by SAMUEL ZEMURRAY and JOHN TERRY
THE Japanese had just hit Pearl Harbor and the Philippines when a representative of the United States government came to see me in our Boston office of the United Fruit Company. He said: “All the Manila hemp for hawsers needed by our warships, auxiliaries, transports, and merchant vessels comes from the Far East — or did up to December 7. The supplies we have on hand will last for a while, but from now on we’ll not get any more where it has been coming from — not for a long time. You know the need. What can you do?”
The need? Liberty ships were soon to go down the ways and out to sea by the score. Our navy was tripling its pre-war size. Yet, for a century, American vessels had been wholly dependent on Far Eastern sources for Manila hemp, which makes the finest cordage. Ninety-five per cent of the supply came from the Philippine Islands and the rest from the East Indies. At the time of Pearl Harbor our supply was limited to coiled lines on ship decks or what was stored in warehouses.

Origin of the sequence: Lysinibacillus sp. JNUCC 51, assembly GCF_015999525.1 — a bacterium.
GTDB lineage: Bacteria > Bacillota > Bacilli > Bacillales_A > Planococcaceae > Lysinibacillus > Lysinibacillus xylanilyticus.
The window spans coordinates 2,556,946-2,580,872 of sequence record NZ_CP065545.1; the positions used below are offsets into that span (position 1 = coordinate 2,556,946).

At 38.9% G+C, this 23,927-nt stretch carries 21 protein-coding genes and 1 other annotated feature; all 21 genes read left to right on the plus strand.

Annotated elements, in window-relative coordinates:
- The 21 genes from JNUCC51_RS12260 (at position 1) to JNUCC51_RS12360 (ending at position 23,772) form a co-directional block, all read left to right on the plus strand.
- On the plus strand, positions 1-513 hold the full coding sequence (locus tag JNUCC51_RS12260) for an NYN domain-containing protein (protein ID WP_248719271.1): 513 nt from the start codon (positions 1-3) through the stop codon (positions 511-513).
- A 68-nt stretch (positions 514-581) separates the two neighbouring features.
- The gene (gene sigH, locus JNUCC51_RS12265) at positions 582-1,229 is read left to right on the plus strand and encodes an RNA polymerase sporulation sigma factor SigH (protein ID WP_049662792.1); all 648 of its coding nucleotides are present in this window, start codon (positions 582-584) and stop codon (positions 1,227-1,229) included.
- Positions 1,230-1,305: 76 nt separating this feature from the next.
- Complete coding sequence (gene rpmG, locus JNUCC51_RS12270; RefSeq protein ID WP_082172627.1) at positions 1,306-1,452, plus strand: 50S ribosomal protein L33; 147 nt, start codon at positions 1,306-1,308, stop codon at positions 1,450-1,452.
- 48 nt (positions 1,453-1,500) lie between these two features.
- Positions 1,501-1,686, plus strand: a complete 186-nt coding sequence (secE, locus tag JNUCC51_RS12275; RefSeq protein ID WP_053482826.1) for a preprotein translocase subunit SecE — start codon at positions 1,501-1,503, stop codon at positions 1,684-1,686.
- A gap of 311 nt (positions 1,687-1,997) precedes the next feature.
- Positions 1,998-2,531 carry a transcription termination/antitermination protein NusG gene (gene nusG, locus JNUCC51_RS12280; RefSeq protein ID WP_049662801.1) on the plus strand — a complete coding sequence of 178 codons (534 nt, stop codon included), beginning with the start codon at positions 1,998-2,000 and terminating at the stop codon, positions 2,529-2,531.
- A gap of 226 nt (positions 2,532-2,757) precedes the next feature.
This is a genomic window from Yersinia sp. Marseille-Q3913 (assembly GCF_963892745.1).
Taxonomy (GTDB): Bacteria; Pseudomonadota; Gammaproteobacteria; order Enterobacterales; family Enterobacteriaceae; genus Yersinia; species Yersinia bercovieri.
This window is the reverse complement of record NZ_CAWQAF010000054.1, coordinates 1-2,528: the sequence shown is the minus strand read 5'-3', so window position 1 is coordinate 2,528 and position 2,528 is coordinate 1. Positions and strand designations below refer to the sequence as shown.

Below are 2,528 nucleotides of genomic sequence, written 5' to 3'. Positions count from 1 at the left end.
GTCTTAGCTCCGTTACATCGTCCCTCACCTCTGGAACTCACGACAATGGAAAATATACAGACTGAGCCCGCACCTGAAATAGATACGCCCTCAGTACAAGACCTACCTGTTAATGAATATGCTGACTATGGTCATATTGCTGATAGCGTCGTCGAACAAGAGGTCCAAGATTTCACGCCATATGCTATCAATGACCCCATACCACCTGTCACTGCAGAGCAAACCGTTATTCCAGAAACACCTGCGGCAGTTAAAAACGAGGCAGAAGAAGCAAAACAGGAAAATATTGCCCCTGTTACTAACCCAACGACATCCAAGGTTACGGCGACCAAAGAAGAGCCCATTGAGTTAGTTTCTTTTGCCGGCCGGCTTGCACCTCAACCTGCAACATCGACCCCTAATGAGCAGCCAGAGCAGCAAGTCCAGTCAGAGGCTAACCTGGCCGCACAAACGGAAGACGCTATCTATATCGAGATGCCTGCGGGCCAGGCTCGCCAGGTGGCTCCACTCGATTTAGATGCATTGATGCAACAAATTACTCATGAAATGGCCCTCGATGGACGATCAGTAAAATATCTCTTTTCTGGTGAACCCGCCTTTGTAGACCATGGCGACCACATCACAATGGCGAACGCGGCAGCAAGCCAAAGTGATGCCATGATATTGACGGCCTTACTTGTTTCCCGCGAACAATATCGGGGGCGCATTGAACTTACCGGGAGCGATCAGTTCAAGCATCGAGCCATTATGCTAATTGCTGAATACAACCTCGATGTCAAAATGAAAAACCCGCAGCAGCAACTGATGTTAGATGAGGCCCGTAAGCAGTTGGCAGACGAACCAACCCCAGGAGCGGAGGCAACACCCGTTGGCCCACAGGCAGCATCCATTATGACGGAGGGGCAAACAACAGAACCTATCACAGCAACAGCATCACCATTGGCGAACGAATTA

Something could be done, as the government knew when its representatives came to see us. In 1925 we had worked with the United States Department of Agriculture in a ten-acre planting of abaca (the banana-like plant from which Manila hemp is produced) in the Almirante district of Panama. By 1940 we had 2000 acres planted, all on an experimental basis. There, in the Middle American Republic of Panama, was the only supply of abaca seeds in the world available for American use at the time when our normal supply was cut off by the Japanese.
On January 3, 1942, less than a month after Pearl Harbor, we entered into contract with the Defense Supplies Corporation to plant from 7000 to 30,000 acres of abaca, and to supply fiber to the government. On our own stipulation, the contract provides that we receive not a dime of profit.
Last August, Almirante was producing 50,000 to 60,000 pounds of dry abaca fiber weekly, the equivalent of six miles of eight-inch-circumference hawser. As I write, the latest weekly report shows a yield of 173,520 pounds from the same fields. Today abaca plants are growing on 29,000 acres of rich Middle American tropical soil. Plants in Guatemala came into production in August, 1944. A mill in Honduras started stripping fiber in October. By the end of the year, two plantations in Costa Rica, and one each in Panama, Guatemala, and Honduras, were producing fiber at the estimated rate of a million pounds a week.